The EU and South Korea are very close to establishing a free trade zone and expect to finalize a deal in March, AP business writer Kelly Olsen reports.
The European Union and South Korea said Tuesday that they have moved closer to a free trade agreement, though another round of negotiations was required to overcome “complex and complicated” issues standing in the way of a deal. “We have made significant progress,” EU Trade Commissioner Catherine Ashton said at a joint news conference with her South Korean counterpart Kim Jong-hoon. Kim said that the two sides had “confirmed that we narrowed the gap on the major issues and reached a considerable level of consensus.”
The trade chiefs spoke after two days of ministerial-level talks focused on five areas, including tariffs, rules of origin and non-tariff measures in automobile trade, according to Kim. Seven rounds of formal negotiations at the chief negotiator level since May 2007 have failed to yield an agreement. “We have issues to be addressed that are inevitably complex and complicated,” Ashton said without elaborating. Kim also refrained from providing details on matters that were discussed other than to say that the two sides were finding it difficult to resolve a complex issue related to import taxation.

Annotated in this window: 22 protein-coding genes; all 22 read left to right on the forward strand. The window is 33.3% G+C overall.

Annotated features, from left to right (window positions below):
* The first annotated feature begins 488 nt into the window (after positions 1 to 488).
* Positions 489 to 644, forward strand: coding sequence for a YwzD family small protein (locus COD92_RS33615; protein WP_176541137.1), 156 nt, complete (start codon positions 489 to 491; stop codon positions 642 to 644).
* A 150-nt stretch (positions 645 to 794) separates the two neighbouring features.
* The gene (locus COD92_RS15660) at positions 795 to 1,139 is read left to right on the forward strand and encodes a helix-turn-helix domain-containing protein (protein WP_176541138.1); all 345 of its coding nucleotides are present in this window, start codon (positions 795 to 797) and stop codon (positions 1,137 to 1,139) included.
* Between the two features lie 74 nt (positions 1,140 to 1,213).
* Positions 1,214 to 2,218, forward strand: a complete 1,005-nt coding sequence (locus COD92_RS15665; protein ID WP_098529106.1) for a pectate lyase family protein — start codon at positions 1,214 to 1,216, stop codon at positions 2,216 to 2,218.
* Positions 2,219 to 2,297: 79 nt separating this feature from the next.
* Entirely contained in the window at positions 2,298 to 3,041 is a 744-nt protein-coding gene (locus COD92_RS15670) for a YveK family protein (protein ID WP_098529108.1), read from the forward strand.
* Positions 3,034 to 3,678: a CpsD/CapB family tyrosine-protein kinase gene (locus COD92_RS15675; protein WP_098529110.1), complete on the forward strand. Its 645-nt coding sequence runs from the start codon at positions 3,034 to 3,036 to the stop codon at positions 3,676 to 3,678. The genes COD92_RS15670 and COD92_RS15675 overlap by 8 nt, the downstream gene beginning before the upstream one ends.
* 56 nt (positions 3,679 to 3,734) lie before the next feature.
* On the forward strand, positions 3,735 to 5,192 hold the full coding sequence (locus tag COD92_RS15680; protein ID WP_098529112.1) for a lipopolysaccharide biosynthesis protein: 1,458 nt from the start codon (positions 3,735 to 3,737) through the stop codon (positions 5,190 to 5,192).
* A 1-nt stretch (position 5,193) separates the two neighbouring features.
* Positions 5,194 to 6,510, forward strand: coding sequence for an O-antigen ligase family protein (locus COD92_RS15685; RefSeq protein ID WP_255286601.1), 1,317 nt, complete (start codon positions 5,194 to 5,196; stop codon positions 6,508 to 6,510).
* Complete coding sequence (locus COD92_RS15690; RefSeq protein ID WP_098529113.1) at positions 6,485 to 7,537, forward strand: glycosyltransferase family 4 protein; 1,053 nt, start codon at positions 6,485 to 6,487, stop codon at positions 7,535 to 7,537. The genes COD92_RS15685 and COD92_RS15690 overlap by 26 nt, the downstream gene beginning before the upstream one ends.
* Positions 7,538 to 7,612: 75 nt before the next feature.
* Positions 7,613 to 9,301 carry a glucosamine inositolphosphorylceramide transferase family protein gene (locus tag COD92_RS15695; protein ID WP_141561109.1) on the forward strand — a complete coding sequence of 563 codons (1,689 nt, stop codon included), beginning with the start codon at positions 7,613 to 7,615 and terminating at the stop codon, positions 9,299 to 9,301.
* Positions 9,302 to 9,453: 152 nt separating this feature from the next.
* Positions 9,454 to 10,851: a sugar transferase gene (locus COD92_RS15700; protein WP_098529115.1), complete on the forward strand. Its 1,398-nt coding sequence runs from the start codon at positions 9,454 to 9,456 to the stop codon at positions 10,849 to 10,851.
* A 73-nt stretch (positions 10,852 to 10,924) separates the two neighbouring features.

Still, both sides said another round of negotiations was set for early March. “I expect that the March negotiation will be the last round, and I hope that Madam Ashton shares this expectation,” Kim said in answering a reporter’s question. Ashton did not have an opportunity to respond to the same query.
A similar accord was reached between the U.S. and South Korea in 2007 but “the deal has languished in political limbo in both countries and awaits ratification in their legislatures.”